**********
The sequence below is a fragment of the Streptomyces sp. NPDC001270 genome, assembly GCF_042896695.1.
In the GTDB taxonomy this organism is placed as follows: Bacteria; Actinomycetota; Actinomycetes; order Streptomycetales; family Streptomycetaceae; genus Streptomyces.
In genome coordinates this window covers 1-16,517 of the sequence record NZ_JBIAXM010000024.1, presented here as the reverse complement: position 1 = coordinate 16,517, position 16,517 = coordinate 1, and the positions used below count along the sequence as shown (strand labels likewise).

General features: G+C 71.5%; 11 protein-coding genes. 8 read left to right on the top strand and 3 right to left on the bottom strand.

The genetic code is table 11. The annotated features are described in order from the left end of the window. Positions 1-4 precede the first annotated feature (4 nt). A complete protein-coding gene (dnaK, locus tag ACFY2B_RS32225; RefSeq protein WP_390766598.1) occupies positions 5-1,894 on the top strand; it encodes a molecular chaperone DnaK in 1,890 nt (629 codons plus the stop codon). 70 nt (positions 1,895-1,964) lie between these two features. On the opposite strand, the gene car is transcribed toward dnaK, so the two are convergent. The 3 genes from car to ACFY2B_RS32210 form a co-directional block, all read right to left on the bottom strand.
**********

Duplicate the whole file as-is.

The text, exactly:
The sequence below is a fragment of the Streptomyces sp. NPDC001270 genome, assembly GCF_042896695.1.
In the GTDB taxonomy this organism is placed as follows: Bacteria; Actinomycetota; Actinomycetes; order Streptomycetales; family Streptomycetaceae; genus Streptomyces.
In genome coordinates this window covers 1-16,517 of the sequence record NZ_JBIAXM010000024.1, presented here as the reverse complement: position 1 = coordinate 16,517, position 16,517 = coordinate 1, and the positions used below count along the sequence as shown (strand labels likewise).

General features: G+C 71.5%; 11 protein-coding genes. 8 read left to right on the top strand and 3 right to left on the bottom strand.

The genetic code is table 11. The annotated features are described in order from the left end of the window. Positions 1-4 precede the first annotated feature (4 nt). A complete protein-coding gene (dnaK, locus tag ACFY2B_RS32225; RefSeq protein WP_390766598.1) occupies positions 5-1,894 on the top strand; it encodes a molecular chaperone DnaK in 1,890 nt (629 codons plus the stop codon). 70 nt (positions 1,895-1,964) lie between these two features. On the opposite strand, the gene car is transcribed toward dnaK, so the two are convergent. The 3 genes from car to ACFY2B_RS32210 form a co-directional block, all read right to left on the bottom strand.